Highlights

• Sociodemographic and psychometric data on female and male prison inmates were collected.

• Childhood trauma, dissociation and adverse family experiences were prevalent and positively correlated.

• A psychiatric background, sexual abuse and violent crimes were prominent in females.

• A criminal background, substance use and sexual crimes were prominent among males.

• A potential link between childhood trauma and subsequent offending was suggested.

Abstract
Objective
To evaluate childhood trauma in relation to criminal behavior, dissociative experiences, adverse family experiences during childhood and psychiatric backgrounds among prison inmates.

Methods
In total, 200 prison inmates were included in this questionnaire-based study. Data on demographic characteristics, adverse family experiences during childhood and psychiatric backgrounds were collected via face-to-face interviews, and a psychometric evaluation was conducted using the Childhood Trauma Questionnaire (CTQ-28) and Dissociative Experiences Scale (DES).

Results
Several historical items were more common in females than in males including family history of psychiatric disease (23.0% vs. 13.0%, p = 0.048), a personal history of psychiatric disease (51.0% vs. 29.0%, p < 0.001), and previous suicide attempts (49.0% vs. 25.0%, p < 0.001). In male inmates, in contrast, there were higher rates of substance abuse (48.0% vs. 29.0%, p < 0.001) and previous convictions (50.0% vs. 25.0%, p < 0.001). Males had a younger age at first crime (24.9 ± 8.9 years vs. 30.3 ± 9.2 years, p < 0.001), whereas females had higher rates of violent crimes (69.2% vs. 30.8% p < 0.001) and higher CTQ total scores (51.9 ± 20.9 vs. 46.2 ± 18.9, p = 0.04). A significant relationship of CTQ total score was noted with age at first offense (β = 0.772, p < 0.001) but not with sentence length (β = 0.075, p = 0.292). There were also possible mediating roles of psychiatric problems, adverse family experiences and DES in the relationship between CTQ and age at first offense.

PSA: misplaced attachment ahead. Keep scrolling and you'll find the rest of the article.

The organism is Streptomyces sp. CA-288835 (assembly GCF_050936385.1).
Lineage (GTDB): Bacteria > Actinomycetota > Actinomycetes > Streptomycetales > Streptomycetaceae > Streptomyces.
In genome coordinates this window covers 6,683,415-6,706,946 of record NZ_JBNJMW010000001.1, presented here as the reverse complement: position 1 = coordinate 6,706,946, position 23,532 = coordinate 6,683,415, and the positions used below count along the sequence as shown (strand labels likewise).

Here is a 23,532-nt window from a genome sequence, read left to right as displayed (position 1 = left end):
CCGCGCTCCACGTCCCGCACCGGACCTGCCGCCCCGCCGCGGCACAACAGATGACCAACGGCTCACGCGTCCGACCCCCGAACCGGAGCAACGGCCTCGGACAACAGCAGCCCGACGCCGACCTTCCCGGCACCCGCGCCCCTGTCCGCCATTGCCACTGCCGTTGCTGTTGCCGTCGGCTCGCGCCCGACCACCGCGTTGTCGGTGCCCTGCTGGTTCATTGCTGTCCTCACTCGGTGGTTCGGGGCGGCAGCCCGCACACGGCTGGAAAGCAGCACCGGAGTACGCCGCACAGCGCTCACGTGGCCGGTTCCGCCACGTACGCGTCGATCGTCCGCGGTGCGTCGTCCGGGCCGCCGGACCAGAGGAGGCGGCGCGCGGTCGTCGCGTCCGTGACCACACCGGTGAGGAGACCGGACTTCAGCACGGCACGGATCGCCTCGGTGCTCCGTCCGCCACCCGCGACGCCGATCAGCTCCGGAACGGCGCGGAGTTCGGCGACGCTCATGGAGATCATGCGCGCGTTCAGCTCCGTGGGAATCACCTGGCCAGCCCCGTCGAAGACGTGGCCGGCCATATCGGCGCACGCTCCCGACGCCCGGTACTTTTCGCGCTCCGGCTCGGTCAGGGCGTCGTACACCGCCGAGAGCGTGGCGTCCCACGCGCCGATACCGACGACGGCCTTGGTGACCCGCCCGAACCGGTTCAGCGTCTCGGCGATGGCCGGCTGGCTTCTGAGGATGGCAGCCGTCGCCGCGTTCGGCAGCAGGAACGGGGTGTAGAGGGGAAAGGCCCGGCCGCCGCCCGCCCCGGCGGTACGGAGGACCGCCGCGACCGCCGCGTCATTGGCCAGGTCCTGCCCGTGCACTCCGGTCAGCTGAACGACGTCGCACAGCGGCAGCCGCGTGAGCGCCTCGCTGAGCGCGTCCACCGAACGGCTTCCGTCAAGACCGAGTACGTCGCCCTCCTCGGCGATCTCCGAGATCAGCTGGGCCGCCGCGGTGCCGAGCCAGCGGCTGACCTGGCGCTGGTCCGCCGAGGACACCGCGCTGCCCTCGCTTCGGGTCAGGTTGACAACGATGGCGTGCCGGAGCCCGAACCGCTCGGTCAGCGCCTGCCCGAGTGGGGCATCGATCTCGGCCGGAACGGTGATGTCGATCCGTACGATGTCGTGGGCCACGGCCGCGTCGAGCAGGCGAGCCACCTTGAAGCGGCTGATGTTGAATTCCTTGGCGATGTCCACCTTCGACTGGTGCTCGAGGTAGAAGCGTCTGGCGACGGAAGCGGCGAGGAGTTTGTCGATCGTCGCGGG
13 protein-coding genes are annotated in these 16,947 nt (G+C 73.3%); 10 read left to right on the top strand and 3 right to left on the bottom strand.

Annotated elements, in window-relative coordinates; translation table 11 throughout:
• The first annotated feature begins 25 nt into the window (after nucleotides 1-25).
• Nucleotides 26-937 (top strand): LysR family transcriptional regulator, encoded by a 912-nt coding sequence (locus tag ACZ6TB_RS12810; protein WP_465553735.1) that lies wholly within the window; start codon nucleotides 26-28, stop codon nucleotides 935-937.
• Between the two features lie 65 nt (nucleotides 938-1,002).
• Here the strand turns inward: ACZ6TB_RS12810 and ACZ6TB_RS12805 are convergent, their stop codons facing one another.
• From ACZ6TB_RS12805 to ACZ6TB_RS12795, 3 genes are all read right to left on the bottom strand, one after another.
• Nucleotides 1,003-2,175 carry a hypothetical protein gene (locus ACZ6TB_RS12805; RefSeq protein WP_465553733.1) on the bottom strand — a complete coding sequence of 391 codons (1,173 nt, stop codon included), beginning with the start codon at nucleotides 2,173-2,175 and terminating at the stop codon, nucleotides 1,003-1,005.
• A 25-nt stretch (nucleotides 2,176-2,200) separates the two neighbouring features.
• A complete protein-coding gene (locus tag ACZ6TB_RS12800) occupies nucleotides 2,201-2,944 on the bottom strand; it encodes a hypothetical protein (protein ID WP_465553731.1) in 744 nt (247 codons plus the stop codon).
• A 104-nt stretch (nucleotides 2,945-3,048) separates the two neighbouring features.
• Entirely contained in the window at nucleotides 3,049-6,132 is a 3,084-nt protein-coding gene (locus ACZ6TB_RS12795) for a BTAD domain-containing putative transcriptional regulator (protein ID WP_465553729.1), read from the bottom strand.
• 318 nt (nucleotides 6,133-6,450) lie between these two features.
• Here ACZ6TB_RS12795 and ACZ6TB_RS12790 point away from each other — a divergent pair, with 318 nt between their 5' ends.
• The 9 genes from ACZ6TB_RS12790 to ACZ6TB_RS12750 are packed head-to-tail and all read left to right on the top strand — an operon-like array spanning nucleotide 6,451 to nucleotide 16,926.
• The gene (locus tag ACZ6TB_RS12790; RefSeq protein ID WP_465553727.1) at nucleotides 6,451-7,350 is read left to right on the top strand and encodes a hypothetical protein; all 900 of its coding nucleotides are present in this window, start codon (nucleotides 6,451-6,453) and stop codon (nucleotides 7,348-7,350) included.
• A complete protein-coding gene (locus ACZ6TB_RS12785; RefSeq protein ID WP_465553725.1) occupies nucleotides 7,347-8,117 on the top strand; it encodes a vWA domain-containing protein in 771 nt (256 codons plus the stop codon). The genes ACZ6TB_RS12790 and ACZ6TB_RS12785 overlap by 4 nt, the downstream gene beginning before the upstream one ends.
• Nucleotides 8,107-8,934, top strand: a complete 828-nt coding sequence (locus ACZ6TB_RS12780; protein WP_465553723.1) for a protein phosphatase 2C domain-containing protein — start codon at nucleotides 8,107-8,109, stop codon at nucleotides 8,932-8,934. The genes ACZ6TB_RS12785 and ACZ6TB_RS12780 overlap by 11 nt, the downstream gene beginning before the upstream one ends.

Conclusion
In conclusion, our findings revealed a high prevalence of and significant associations among childhood trauma, dissociative experiences, adverse family experiences and psychiatric problems in a cohort of incarcerated females and males. A psychiatric background, childhood trauma characterized by sexual abuse and violent crimes were found to be predominant in female prison inmates, whereas a criminal background with a younger age at first offense and frequent previous convictions, substance use and sexual crimes were more prevalent among male prison inmates. Our findings indicate a potential link between childhood traumatization and criminal behavior in terms of subsequent offending but not in terms of severity of the subsequent offense.

Merih Altintas, Mustafa Bilici
Comprehensive Psychiatry, Volume 82, April 2018
https://doi.org/10.1016/j.comppsych.2017.12.006
https://www.sciencedirect.com/science/article/pii/S0010440X17300391